At a town hall, Christie pushes for ethics deal

New Jersey Gov. Chris Christie speaks during a Middle-Class Reform Agenda Town Hall at Southard School Gymnasium in Howell Township, N.J., Wednesday, Sept. 12, 2012. (AP Photo/The Asbury Park Press, Thomas P. Costello) NO SALES
New Jersey Gov. Chris Christie speaks during a Middle-Class Reform Agenda Town Hall at Southard School Gymnasium in Howell Township, N.J., Wednesday, Sept. 12, 2012. (AP Photo/The Asbury Park Press, Thomas P. Costello) NO SALES (AP)

He discussed other policy priorities, including a ban on public employees' holding multiple jobs.

Posted: September 14, 2012

HOWELL, N.J. - Gov. Christie kicked off a new round of town-hall meetings Wednesday by urging the Legislature to pass the ethics-overhaul package he proposed two years ago.

Christie discussed his policy priorities and took questions in a packed gym during a meeting that lasted more than 90 minutes in this Monmouth County township.

The ethics changes include prohibiting public employees from holding multiple jobs.

The Republican governor cited North Bergen Mayor Nicholas Sacco, who also is a Democratic state senator and assistant superintendent of schools.

"Where does he find the time?" Christie asked, adding that the mayor was one of many people statewide who had more than one public job.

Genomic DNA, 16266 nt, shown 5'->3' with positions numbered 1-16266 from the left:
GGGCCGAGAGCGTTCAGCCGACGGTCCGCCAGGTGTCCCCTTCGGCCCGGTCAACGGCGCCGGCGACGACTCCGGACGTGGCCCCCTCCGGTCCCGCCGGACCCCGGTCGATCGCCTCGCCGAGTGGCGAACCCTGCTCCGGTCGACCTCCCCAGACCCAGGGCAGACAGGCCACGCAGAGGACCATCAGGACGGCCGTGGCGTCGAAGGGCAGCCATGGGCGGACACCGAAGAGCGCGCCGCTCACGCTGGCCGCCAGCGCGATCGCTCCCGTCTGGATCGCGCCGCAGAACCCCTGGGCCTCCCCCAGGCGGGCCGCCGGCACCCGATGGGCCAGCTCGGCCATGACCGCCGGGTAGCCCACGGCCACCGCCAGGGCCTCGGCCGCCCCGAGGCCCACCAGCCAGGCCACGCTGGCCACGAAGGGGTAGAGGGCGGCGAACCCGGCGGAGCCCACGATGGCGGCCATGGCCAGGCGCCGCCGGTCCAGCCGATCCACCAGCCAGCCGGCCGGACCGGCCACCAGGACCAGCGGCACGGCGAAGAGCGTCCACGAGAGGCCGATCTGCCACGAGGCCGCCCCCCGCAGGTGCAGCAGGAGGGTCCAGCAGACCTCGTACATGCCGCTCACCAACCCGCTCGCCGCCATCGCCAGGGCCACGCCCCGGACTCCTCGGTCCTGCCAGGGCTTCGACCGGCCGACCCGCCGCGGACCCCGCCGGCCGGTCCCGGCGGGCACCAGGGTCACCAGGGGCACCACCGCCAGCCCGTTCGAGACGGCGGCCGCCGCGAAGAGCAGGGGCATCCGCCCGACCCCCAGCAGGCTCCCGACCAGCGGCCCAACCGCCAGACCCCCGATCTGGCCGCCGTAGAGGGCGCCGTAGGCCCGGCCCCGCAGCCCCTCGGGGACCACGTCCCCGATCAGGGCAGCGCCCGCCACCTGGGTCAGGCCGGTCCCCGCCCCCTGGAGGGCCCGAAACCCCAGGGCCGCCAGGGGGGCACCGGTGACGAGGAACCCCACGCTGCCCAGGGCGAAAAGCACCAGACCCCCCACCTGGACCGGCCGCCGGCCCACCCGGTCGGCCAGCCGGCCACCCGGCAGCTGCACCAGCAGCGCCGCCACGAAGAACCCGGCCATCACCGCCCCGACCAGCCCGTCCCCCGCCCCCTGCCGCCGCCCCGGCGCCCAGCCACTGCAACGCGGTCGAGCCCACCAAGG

"It seems to me, in a state like this, one public job should be enough," he said.

The governor said he also wanted to stop public employees from cashing in sick days when they retired.

"I thought that the benefit of going your whole career without being sick was not being sick," he said. "I didn't know that you also could get paid for it."

Christie ticked off a list of things that took less time than the 736 days he said he has waited for the Legislature to take up his ethics measures.

The theatrical first run of the 1997 movie Titanic was less than half that long, Christie said.

"People were watching Leonardo DiCaprio and Kate Winslet for 352 days, but 736 days - nothing on ethics reforms for me as governor," he said.

He also pushed for New Jersey's 566 municipalities to consider consolidating services.

Christie announced a seasonal update to "Endless Summer Tax Relief," the name he gave his summer schedule of town halls. The slogan for fall: "The Christie Middle-Class Tax Reform Agenda."

The governor touted his work in making pension and benefit changes and restructuring higher education. He previously has referred to his accomplishments as indicative of a "Jersey Comeback," but he has backed off using that phrase.

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